These Three Cupboard Staples Could Be Next On The Food Shortage List

There are some things in our kitchen arsenal that we'd struggle to live without. That morning cup of tea or coffee, fresh fruit, and staple carbs like pasta or rice.

Until recently, in the UK we've been very fortunate to usually have full access to all the fruit and vegetables money can buy in the shops, but's hard to deny that things are changing.

Supermarkets have been hit by shortages of essential items like eggs, tomatoes, cucumber and peppers in recent weeks, and a new report by Fairtrade has found that even more foods could be on the shortage list in the coming years, perhaps even permanently.

The report says that the current climate crisis could cause three popular ingredients to become "endangered", or even extinct. Bananas, coffee and cocoa are the foods most at risk, as they're produced in countries that are vulnerable to the threats of climate change and deforestation. Life without coffee or chocolate? Surely not.

Chris Terry


According to Fairtrade, who produced the new report in collaboration with independent advisors 3Keel, many cocoa-growing regions in Ghana and Côte d’Ivoire (where the majority of the world's cocoa is produced) will probably become too hot to grow the crop by 2050. And with no crops, we've got no chocolate.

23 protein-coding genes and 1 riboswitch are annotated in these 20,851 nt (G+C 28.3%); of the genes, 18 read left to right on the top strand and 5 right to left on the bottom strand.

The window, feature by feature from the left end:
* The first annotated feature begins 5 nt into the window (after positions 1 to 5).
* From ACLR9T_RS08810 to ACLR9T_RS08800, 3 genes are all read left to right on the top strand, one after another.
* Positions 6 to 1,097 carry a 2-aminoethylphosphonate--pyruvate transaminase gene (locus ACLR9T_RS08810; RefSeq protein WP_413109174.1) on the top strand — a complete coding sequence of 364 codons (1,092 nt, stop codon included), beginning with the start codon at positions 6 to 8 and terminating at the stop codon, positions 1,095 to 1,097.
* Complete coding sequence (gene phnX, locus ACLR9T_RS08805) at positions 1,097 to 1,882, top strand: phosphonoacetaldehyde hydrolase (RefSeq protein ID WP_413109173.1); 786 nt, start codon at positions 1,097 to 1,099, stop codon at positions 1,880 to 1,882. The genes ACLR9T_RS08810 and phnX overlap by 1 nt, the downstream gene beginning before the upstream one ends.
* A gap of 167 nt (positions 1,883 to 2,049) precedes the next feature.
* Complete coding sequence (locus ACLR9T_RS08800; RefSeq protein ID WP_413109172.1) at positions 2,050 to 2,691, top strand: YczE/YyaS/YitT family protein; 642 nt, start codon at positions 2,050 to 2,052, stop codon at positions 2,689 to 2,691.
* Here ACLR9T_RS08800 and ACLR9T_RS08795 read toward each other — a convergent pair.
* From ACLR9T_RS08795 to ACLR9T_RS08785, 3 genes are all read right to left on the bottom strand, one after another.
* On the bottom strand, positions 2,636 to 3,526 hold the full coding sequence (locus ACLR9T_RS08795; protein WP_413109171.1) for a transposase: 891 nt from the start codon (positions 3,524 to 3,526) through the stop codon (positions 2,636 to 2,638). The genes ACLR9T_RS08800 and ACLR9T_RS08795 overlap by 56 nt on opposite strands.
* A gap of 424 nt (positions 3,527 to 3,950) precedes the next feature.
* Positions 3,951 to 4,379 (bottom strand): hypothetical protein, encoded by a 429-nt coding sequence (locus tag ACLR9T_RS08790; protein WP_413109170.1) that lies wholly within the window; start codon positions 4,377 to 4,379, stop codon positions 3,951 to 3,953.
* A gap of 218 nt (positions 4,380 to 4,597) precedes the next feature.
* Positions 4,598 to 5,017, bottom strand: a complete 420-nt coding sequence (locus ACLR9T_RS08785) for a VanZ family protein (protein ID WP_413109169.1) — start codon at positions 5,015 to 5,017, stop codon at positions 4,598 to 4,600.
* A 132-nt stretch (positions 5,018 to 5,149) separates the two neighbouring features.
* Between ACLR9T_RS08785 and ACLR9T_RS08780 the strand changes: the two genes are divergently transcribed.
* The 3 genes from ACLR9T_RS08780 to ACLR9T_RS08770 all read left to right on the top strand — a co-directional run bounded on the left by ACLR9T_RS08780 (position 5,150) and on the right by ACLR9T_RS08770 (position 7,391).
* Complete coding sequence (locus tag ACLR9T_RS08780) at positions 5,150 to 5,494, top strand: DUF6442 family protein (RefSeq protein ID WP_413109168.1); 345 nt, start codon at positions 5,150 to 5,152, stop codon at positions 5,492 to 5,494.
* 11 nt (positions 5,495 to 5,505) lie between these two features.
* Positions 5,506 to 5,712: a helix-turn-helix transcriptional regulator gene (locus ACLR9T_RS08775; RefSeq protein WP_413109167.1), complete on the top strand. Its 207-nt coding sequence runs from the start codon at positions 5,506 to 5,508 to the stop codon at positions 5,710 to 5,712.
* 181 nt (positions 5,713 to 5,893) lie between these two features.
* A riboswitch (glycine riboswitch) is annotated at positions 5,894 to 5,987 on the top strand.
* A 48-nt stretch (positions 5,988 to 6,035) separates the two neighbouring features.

The outlook for coffee is similar, with 50% of the area where coffee farming takes place all over the world being labelled as no longer suitable by 2050 due to the changing climate. To paint a picture, the land area needed to produce the volume of coffee the UK imports each year is about the size of Warwickshire. 2050 might seem a long way away, but according to the report, more than 90% of Fairtrade Kenyan coffee farmers said they are already experiencing the effects of climate change, which in turn impacts your nice cup of coffee at home.

Coffee farmer Liliane from Sul de Minas, Brazil says: ‘We live and own property in an areavery favourable for coffee, but, even so, we suffer a lot with the climate's setbacks. Toproduce a special coffee, we need the climate."

Nicolas Becerra


Bananas are also at risk of becoming "endangered" as almost half of the UK's banana imports (around 500K bananas!) come from countries that are extremely vulnerable to climate change.

But what can be done about food shortages and climate change?

But it's not all doom and gloom. Mike Gidney, CEO of the Fairtrade Foundation, says that if farmers and workers receive the fair price that the organisation campaigns for, they can invest in more sustainable and "climate resilient" ways of farming their produce.

You can support these efforts by buying Fairtrade products in the shops, and there are LOADS more than you'd think. Guylian, Tony's Chocolonely and Green & Black's are just some of the brands you can pick up Fairtrade treats from, as well as looking for the Fairtrade logo on your favourite types of wine, coffee, bananas and even flowers.